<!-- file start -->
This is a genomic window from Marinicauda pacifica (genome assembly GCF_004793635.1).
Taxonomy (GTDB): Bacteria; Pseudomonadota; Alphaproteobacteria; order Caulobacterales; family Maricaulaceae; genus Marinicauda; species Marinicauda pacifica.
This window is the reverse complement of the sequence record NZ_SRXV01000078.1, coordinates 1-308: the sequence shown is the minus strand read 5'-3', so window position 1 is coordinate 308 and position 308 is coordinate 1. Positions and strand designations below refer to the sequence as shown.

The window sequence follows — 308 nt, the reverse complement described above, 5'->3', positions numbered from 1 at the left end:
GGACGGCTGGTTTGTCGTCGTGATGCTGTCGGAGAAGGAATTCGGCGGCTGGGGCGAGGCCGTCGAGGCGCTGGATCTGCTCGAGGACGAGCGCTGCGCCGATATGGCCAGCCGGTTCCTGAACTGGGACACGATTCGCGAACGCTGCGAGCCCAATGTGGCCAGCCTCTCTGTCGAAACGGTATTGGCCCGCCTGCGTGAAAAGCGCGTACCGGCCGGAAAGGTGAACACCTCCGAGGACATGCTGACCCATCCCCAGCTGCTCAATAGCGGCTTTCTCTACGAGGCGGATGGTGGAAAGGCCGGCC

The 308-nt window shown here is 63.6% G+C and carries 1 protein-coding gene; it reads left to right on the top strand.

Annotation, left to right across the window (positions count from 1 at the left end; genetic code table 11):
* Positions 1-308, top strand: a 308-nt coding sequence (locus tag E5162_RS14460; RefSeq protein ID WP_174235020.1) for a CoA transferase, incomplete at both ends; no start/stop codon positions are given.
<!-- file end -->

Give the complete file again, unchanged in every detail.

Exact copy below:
This is a genomic window from Marinicauda pacifica (genome assembly GCF_004793635.1).
Taxonomy (GTDB): Bacteria; Pseudomonadota; Alphaproteobacteria; order Caulobacterales; family Maricaulaceae; genus Marinicauda; species Marinicauda pacifica.
This window is the reverse complement of the sequence record NZ_SRXV01000078.1, coordinates 1-308: the sequence shown is the minus strand read 5'-3', so window position 1 is coordinate 308 and position 308 is coordinate 1. Positions and strand designations below refer to the sequence as shown.

The window sequence follows — 308 nt, the reverse complement described above, 5'->3', positions numbered from 1 at the left end:
GGACGGCTGGTTTGTCGTCGTGATGCTGTCGGAGAAGGAATTCGGCGGCTGGGGCGAGGCCGTCGAGGCGCTGGATCTGCTCGAGGACGAGCGCTGCGCCGATATGGCCAGCCGGTTCCTGAACTGGGACACGATTCGCGAACGCTGCGAGCCCAATGTGGCCAGCCTCTCTGTCGAAACGGTATTGGCCCGCCTGCGTGAAAAGCGCGTACCGGCCGGAAAGGTGAACACCTCCGAGGACATGCTGACCCATCCCCAGCTGCTCAATAGCGGCTTTCTCTACGAGGCGGATGGTGGAAAGGCCGGCC

The 308-nt window shown here is 63.6% G+C and carries 1 protein-coding gene; it reads left to right on the top strand.

Annotation, left to right across the window (positions count from 1 at the left end; genetic code table 11):
* Positions 1-308, top strand: a 308-nt coding sequence (locus tag E5162_RS14460; RefSeq protein ID WP_174235020.1) for a CoA transferase, incomplete at both ends; no start/stop codon positions are given.